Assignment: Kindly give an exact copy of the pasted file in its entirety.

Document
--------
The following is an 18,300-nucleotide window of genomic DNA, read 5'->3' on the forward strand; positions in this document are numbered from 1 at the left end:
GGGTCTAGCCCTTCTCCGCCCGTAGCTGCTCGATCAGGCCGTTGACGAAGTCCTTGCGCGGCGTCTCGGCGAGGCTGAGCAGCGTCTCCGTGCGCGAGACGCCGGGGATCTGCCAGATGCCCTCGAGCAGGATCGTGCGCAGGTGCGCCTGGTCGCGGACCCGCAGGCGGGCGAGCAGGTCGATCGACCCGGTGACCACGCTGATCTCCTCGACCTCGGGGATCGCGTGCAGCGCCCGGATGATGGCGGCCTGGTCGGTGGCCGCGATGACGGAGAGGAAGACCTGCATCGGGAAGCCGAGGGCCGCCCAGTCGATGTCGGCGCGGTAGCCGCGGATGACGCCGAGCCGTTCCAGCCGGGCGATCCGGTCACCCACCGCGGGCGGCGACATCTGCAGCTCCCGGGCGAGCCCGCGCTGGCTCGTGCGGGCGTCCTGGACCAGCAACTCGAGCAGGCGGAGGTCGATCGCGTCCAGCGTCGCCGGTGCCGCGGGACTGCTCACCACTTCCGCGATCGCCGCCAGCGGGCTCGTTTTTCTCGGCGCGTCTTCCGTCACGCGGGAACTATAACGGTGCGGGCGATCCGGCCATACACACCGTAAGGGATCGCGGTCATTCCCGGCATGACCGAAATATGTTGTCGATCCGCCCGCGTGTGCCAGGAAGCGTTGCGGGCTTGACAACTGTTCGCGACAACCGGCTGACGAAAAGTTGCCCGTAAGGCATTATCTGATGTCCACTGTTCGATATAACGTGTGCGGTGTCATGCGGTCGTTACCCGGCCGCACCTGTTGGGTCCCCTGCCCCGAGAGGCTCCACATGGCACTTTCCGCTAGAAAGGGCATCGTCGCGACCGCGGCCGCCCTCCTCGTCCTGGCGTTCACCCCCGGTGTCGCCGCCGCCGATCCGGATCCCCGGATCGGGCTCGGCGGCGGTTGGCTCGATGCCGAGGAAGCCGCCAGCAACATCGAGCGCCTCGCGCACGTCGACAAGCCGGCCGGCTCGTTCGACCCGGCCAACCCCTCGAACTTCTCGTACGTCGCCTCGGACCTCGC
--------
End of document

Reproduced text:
The following is an 18,300-nucleotide window of genomic DNA, read 5'->3' on the forward strand; positions in this document are numbered from 1 at the left end:
GGGTCTAGCCCTTCTCCGCCCGTAGCTGCTCGATCAGGCCGTTGACGAAGTCCTTGCGCGGCGTCTCGGCGAGGCTGAGCAGCGTCTCCGTGCGCGAGACGCCGGGGATCTGCCAGATGCCCTCGAGCAGGATCGTGCGCAGGTGCGCCTGGTCGCGGACCCGCAGGCGGGCGAGCAGGTCGATCGACCCGGTGACCACGCTGATCTCCTCGACCTCGGGGATCGCGTGCAGCGCCCGGATGATGGCGGCCTGGTCGGTGGCCGCGATGACGGAGAGGAAGACCTGCATCGGGAAGCCGAGGGCCGCCCAGTCGATGTCGGCGCGGTAGCCGCGGATGACGCCGAGCCGTTCCAGCCGGGCGATCCGGTCACCCACCGCGGGCGGCGACATCTGCAGCTCCCGGGCGAGCCCGCGCTGGCTCGTGCGGGCGTCCTGGACCAGCAACTCGAGCAGGCGGAGGTCGATCGCGTCCAGCGTCGCCGGTGCCGCGGGACTGCTCACCACTTCCGCGATCGCCGCCAGCGGGCTCGTTTTTCTCGGCGCGTCTTCCGTCACGCGGGAACTATAACGGTGCGGGCGATCCGGCCATACACACCGTAAGGGATCGCGGTCATTCCCGGCATGACCGAAATATGTTGTCGATCCGCCCGCGTGTGCCAGGAAGCGTTGCGGGCTTGACAACTGTTCGCGACAACCGGCTGACGAAAAGTTGCCCGTAAGGCATTATCTGATGTCCACTGTTCGATATAACGTGTGCGGTGTCATGCGGTCGTTACCCGGCCGCACCTGTTGGGTCCCCTGCCCCGAGAGGCTCCACATGGCACTTTCCGCTAGAAAGGGCATCGTCGCGACCGCGGCCGCCCTCCTCGTCCTGGCGTTCACCCCCGGTGTCGCCGCCGCCGATCCGGATCCCCGGATCGGGCTCGGCGGCGGTTGGCTCGATGCCGAGGAAGCCGCCAGCAACATCGAGCGCCTCGCGCACGTCGACAAGCCGGCCGGCTCGTTCGACCCGGCCAACCCCTCGAACTTCTCGTACGTCGCCTCGGACCTCGC